Earlier this month the district attorney in Albany, New York, released thousands of pages of documents related to his investigation of a scandal involving former Gov. Eliot Spitzer. This goes back to the days when Spitzer’s alleged improprieties involved misuse of the state police, over-the-top aggressiveness and a lust for smearing political opponents. Not as titillating as the governor’s later transgressions, perhaps, but still of interest to those of us who follow the sad state of government in the Empire State.
State political reporters salivated — until they heard how DA David Soares was issuing the material. Instead of putting it on-line, the county clerk released a CD and charged $90 for it. “I’m just starting to go through it, and it’s an absolute mess,” complained the LoHud.com blog. “Every page is its own PDF file and not even scrollable or searchable.”
Soares went somewhat further than most officials but his release that is not a release is all too common. Public officials boast of putting material on-line and then do so in ways that stymie average citizens and even Web journalists trying to review data that should be a matter of public record. Even when material is available, it is, like the Albany documents, often difficult to search and manipulate in a way that provides any kind of meaningful information.
Those of us trying to find information about New York City government encounter this again and again — despite Mayor Michael Bloomberg’s not so deserved reputation for transparency. In a recent article for Gotham Gazette, Kristofer RiÂos and Joshua Breitbart describe how difficult it can be to get information about city government — despite a path-breaking city law requiring that city documents be posted to the official Web site promptly. “With no method for enforcement, compliance has been spotty,” the authors write. Most information that is available, they say, is in the form of a PDF, “which takes information and turns it into a two-dimensional document that cannot be manipulated or transformed into other kinds of data.”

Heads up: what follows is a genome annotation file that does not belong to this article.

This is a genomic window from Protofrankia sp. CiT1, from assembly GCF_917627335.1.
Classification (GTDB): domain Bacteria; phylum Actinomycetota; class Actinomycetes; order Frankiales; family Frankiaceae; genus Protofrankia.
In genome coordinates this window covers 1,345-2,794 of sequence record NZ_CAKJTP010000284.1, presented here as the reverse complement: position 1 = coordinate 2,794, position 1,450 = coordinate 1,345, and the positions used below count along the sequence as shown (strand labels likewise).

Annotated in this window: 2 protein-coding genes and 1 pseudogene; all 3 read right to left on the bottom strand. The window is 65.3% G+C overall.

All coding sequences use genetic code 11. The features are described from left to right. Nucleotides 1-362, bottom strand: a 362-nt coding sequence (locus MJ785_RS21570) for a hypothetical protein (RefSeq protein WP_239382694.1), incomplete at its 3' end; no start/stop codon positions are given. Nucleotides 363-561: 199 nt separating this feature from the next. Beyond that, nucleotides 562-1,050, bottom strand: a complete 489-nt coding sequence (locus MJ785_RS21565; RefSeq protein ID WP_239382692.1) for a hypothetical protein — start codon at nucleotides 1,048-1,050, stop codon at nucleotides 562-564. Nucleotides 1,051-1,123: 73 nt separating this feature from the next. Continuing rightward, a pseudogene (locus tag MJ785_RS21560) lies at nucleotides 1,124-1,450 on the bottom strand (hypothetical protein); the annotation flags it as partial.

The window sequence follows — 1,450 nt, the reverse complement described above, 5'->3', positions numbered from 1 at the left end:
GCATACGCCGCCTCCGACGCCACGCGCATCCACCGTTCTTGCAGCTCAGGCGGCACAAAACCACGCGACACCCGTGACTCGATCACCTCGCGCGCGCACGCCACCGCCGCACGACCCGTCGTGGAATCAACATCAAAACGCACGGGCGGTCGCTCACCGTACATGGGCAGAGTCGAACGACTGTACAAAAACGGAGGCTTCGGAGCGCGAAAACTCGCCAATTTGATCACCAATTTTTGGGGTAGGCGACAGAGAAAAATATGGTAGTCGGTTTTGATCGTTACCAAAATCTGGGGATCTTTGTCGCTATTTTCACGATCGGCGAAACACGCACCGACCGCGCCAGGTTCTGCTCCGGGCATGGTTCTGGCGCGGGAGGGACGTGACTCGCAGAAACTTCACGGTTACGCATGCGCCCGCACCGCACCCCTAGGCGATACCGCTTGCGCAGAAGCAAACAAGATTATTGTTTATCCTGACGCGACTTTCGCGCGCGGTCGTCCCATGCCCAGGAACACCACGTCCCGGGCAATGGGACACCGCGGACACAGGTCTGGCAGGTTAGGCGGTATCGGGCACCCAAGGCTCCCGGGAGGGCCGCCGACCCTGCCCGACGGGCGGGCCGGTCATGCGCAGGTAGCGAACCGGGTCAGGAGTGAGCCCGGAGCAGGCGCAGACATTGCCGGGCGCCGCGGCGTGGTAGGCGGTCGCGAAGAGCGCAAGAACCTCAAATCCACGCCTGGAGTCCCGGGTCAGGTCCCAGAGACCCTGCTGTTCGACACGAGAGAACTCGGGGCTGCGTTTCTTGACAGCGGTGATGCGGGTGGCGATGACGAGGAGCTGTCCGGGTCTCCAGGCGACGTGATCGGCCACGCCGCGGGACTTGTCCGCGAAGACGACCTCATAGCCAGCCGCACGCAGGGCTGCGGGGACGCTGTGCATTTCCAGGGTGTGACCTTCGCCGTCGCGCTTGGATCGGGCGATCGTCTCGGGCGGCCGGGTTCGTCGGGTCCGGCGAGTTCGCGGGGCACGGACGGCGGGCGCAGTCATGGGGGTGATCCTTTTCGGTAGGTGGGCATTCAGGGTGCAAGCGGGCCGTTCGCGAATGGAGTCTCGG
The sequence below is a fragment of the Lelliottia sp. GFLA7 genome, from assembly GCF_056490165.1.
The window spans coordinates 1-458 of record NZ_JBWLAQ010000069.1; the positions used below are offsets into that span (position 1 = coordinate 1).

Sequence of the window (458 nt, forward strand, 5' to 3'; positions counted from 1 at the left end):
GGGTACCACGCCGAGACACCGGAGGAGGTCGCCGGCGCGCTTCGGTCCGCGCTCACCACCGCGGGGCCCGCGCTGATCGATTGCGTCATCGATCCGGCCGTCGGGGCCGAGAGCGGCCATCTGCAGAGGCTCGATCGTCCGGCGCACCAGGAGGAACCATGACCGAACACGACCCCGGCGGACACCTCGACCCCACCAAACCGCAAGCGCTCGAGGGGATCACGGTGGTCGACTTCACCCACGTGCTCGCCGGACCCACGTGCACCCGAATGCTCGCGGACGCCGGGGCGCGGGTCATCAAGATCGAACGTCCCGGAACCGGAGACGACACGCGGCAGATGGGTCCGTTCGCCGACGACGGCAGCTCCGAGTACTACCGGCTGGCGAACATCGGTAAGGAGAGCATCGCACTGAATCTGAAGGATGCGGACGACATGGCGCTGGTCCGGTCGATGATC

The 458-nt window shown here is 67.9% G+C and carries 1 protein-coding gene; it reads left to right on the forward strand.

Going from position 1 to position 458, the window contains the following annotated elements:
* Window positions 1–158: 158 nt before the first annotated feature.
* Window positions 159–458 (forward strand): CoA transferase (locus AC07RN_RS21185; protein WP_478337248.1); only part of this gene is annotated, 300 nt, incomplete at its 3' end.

And those PDFs can be difficult to find. Last fall, to much fanfare, the city Department of Education graded every school in the city. It boasted all the results would be on-line — and they are. But finding them requires a familiarity with educational jargon, tireless fingers and a second sense about the workings of the minds of Bloomberg’s educrats. Comparing schools, which is what many parents seeking a school for their kid want to do, requires repeated downloads.
And, as EveryBlock has found, some information is not available at all. The service wants to provide New Yorkers with detailed timely and local information about crime in their neighborhoods. RiÂos and Breitbart report, “In Chicago …, residents wanting to know what crimes have occurred in their area simply type in their address or neighborhood and receive a list of reported offenses. Clicking on the crime brings more information, including a locator map. This comes directly from the police department’s records. By contrast, all the New York EveryBlock site offers is a weekly compendium of crimes by precinct, with no details on the reports and no indication of where in the precinct the alleged offense occurred.”
This is not for lack of trying on EveryBlock’s part. But rather, RiÂos and Breitbart say, the NYPD’s weekly Comp Stat report does little more than break citywide data into seven broad categories and is only available to the public as a PDF: “The department provides the information by precinct, but city residents cannot search for crime statistics by their ZIP code, neighborhood or even borough.” As a final touch, the link for “Department Statistics” on the police department site has been down for weeks.
Knowledge is power and politicians or adept ones anyway (and Bloomberg is nothing if not adept) are unlikely to provide unvarnished meaningful information voluntarily. Should civic media, particularly on-line media, play a role in trying to force government’s hand? And, if so, how can that be accomplished?